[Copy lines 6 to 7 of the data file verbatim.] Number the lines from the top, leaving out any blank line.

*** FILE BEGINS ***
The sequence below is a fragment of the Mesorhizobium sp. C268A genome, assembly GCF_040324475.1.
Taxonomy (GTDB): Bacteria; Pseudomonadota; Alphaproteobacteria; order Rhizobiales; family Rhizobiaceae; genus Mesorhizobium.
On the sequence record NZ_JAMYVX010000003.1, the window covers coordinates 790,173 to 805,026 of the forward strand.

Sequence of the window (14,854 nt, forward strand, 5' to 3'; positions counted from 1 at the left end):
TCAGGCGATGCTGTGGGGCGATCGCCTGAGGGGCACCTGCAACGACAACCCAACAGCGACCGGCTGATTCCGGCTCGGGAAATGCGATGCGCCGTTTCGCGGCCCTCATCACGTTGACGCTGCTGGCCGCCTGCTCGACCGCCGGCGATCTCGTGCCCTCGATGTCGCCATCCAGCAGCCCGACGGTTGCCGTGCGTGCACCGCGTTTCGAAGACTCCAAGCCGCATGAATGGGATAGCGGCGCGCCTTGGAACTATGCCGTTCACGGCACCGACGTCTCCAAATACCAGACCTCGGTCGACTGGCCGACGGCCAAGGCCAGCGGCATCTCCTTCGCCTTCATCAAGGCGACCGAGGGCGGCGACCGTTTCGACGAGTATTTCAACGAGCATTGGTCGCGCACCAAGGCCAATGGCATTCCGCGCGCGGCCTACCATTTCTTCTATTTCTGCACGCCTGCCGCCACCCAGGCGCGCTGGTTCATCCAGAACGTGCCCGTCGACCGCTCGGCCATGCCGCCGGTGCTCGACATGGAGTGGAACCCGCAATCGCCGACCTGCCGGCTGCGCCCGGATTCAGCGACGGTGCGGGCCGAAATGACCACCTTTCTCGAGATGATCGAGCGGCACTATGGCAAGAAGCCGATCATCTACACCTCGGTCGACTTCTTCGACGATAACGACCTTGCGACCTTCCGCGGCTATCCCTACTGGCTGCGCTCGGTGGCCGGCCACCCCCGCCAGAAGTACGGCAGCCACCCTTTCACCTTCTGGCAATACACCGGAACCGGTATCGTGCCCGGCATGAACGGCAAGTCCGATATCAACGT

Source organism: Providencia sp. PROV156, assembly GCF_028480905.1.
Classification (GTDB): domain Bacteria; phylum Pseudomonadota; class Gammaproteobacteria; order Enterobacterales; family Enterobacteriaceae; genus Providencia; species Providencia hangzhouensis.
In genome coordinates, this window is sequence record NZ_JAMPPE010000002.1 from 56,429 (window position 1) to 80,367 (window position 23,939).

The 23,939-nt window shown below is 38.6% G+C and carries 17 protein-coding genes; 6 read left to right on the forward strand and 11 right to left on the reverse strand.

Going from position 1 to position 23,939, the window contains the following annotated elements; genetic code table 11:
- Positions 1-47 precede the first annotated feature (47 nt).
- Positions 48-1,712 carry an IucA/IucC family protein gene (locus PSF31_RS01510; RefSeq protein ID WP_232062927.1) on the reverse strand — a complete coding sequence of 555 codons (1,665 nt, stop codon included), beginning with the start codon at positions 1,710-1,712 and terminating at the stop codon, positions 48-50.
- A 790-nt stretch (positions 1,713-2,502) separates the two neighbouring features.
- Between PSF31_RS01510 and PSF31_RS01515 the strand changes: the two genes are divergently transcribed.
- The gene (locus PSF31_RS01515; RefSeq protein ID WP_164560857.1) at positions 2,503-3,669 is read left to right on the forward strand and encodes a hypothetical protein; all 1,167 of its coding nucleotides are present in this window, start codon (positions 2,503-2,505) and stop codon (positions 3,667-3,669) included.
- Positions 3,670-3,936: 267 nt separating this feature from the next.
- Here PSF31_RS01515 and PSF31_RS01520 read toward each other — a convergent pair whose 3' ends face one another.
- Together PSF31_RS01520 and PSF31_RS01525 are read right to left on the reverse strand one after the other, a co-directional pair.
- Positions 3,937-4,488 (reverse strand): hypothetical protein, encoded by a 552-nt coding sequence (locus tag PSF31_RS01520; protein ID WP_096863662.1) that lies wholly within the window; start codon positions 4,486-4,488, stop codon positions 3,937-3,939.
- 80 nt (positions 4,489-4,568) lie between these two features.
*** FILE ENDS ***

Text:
Source organism: Providencia sp. PROV156, assembly GCF_028480905.1.
Classification (GTDB): domain Bacteria; phylum Pseudomonadota; class Gammaproteobacteria; order Enterobacterales; family Enterobacteriaceae; genus Providencia; species Providencia hangzhouensis.